This is a newish indie comedy/drama about a conceited, narcissistic writer (Jason Schwartzman) in New York.
“Sounds like a Woody Allen film,” I hear you cry. There’s even a jazz soundtrack. Of course there is. But when Woody Allen repeatedly played self-obsessed Jewish writers in New York, who inexplicably attract disproportionately pretty women, he did so with charm and humour. Philip is simply horrible, all the way through, without charm or growth or anything remotely interesting. We’re repeatedly told that he’s a talented writer, but if he writes the way he talks, his novels must be completely intolerable. He’s slightly less pleasant than a flesh-eating virus. Actually, all the men in this film are worse company than a termite colony. There are currently mice scuttling around our flat with whom I’d rather spend time.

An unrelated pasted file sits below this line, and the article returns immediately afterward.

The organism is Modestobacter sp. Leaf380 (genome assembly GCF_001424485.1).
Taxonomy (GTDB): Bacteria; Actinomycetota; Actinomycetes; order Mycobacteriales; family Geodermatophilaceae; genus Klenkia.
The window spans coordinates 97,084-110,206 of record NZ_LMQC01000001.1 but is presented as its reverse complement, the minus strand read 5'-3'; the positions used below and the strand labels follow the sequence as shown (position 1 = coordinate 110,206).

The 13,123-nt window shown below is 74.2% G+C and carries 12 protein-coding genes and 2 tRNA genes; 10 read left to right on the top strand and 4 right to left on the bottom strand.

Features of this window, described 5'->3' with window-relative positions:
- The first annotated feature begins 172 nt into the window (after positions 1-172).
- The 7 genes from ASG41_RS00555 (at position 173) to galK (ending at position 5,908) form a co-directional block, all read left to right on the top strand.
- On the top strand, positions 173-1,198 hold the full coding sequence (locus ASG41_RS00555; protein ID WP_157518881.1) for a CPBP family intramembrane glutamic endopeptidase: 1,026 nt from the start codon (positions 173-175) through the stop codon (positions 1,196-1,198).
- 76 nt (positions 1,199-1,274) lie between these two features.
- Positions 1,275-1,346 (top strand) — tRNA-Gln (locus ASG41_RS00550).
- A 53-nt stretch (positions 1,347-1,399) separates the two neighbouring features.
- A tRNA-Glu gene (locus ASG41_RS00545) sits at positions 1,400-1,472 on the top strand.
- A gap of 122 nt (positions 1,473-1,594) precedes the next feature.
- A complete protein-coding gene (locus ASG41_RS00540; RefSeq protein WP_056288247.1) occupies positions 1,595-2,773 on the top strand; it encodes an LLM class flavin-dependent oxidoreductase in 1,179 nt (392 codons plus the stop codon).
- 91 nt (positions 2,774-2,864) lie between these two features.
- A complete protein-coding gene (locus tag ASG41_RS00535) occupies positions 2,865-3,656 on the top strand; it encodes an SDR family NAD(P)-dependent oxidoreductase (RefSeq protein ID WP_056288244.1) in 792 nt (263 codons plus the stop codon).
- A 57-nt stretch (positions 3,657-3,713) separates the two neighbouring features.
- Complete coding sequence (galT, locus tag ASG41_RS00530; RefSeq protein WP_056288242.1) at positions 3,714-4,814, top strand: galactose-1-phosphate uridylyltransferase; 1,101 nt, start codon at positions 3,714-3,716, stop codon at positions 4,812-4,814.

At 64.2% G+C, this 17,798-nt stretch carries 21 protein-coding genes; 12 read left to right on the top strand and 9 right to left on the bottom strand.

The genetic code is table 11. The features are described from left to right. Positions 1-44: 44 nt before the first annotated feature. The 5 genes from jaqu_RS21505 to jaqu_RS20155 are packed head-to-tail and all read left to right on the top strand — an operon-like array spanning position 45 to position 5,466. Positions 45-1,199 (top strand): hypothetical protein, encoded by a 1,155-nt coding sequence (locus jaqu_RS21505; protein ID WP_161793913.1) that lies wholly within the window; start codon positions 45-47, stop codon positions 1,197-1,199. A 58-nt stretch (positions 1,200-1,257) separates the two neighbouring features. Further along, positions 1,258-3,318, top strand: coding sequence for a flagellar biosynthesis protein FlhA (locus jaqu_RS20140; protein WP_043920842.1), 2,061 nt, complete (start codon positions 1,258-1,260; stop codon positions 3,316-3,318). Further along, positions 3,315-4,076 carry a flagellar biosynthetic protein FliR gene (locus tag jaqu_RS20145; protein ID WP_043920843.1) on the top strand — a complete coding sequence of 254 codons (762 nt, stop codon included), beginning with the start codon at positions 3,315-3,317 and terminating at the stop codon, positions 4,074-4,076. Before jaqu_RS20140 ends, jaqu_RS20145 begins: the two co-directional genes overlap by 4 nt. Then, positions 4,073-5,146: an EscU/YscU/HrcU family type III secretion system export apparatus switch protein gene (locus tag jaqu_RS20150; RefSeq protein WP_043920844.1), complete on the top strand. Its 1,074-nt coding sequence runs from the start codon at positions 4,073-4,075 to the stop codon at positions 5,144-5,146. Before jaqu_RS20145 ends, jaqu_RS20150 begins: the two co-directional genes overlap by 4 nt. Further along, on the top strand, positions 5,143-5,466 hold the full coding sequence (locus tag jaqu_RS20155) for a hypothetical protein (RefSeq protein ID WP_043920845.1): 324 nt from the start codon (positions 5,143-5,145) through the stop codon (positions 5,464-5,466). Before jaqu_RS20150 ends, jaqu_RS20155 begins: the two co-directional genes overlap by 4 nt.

Schwartzman is consistently out-acted by Elisabeth Moss, Jonathan Pryce and a cat. Moss plays Philip’s girlfriend Ashley, who falls apart when he leaves her. But as audience members with hearts and brains instead of New York apartments and book deals, we don’t understand why she’s not overjoyed. It suggests that the movie doesn’t appreciate the extent of this man’s unpleasantness. It certainly thinks him interesting enough to put in a film. Which he isn’t. Writer/director Alex Ross Perry introduces and abandons characters right up until the end, and uses annoying handheld camerawork, which makes the film as stifling as it is smug.
Self-indulgent and rambling to the point of tedium, Listen Up Philip is an endurance test of a film. It’s insufferable indie drivel, as obnoxious and obtuse as its repellent protagonist. I wish he was real, so I could punch him in his stupid, bearded face.